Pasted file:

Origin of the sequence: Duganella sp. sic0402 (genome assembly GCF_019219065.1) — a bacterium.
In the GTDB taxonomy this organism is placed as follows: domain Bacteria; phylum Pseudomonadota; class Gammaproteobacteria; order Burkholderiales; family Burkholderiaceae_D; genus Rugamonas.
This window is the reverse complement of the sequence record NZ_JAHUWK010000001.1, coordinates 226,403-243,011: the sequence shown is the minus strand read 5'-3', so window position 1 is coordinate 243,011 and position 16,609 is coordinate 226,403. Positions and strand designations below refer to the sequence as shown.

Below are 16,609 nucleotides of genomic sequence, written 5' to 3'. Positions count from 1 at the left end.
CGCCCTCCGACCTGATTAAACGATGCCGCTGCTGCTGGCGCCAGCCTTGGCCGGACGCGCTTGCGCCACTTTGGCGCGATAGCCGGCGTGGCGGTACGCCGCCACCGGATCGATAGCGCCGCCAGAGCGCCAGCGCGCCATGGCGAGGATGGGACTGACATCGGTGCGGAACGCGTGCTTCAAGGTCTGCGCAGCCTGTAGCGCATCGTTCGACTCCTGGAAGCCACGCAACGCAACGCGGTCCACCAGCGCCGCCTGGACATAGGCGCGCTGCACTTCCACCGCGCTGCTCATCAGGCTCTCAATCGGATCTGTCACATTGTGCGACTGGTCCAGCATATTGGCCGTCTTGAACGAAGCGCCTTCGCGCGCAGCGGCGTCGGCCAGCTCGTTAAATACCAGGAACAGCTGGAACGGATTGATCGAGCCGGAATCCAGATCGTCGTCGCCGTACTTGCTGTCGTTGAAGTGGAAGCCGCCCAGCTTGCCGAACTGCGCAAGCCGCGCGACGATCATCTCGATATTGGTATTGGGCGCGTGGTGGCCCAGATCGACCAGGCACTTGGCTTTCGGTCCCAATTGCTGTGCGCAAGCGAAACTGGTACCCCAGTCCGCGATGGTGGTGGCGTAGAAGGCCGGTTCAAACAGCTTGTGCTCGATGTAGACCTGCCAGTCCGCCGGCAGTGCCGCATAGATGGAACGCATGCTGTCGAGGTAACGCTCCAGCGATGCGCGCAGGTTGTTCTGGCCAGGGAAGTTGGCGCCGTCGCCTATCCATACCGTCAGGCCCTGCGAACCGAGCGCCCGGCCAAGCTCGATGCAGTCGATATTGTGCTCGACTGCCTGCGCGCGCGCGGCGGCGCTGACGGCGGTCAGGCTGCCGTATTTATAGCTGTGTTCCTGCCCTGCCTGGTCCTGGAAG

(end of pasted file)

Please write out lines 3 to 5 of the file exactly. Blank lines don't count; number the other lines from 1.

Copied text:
This window is the reverse complement of the sequence record NZ_JAHUWK010000001.1, coordinates 226,403-243,011: the sequence shown is the minus strand read 5'-3', so window position 1 is coordinate 243,011 and position 16,609 is coordinate 226,403. Positions and strand designations below refer to the sequence as shown.

Below are 16,609 nucleotides of genomic sequence, written 5' to 3'. Positions count from 1 at the left end.
CGCCCTCCGACCTGATTAAACGATGCCGCTGCTGCTGGCGCCAGCCTTGGCCGGACGCGCTTGCGCCACTTTGGCGCGATAGCCGGCGTGGCGGTACGCCGCCACCGGATCGATAGCGCCGCCAGAGCGCCAGCGCGCCATGGCGAGGATGGGACTGACATCGGTGCGGAACGCGTGCTTCAAGGTCTGCGCAGCCTGTAGCGCATCGTTCGACTCCTGGAAGCCACGCAACGCAACGCGGTCCACCAGCGCCGCCTGGACATAGGCGCGCTGCACTTCCACCGCGCTGCTCATCAGGCTCTCAATCGGATCTGTCACATTGTGCGACTGGTCCAGCATATTGGCCGTCTTGAACGAAGCGCCTTCGCGCGCAGCGGCGTCGGCCAGCTCGTTAAATACCAGGAACAGCTGGAACGGATTGATCGAGCCGGAATCCAGATCGTCGTCGCCGTACTTGCTGTCGTTGAAGTGGAAGCCGCCCAGCTTGCCGAACTGCGCAAGCCGCGCGACGATCATCTCGATATTGGTATTGGGCGCGTGGTGGCCCAGATCGACCAGGCACTTGGCTTTCGGTCCCAATTGCTGTGCGCAAGCGAAACTGGTACCCCAGTCCGCGATGGTGGTGGCGTAGAAGGCCGGTTCAAACAGCTTGTGCTCGATGTAGACCTGCCAGTCCGCCGGCAGTGCCGCATAGATGGAACGCATGCTGTCGAGGTAACGCTCCAGCGATGCGCGCAGGTTGTTCTGGCCAGGGAAGTTGGCGCCGTCGCCTATCCATACCGTCAGGCCCTGCGAACCGAGCGCCCGGCCAAGCTCGATGCAGTCGATATTGTGCTCGACTGCCTGCGCGCGCGCGGCGGCGCTGACGGCGGTCAGGCTGCCGTATTTATAGCTGTGTTCCTGCCCTGCCTGGTCCTGGAAG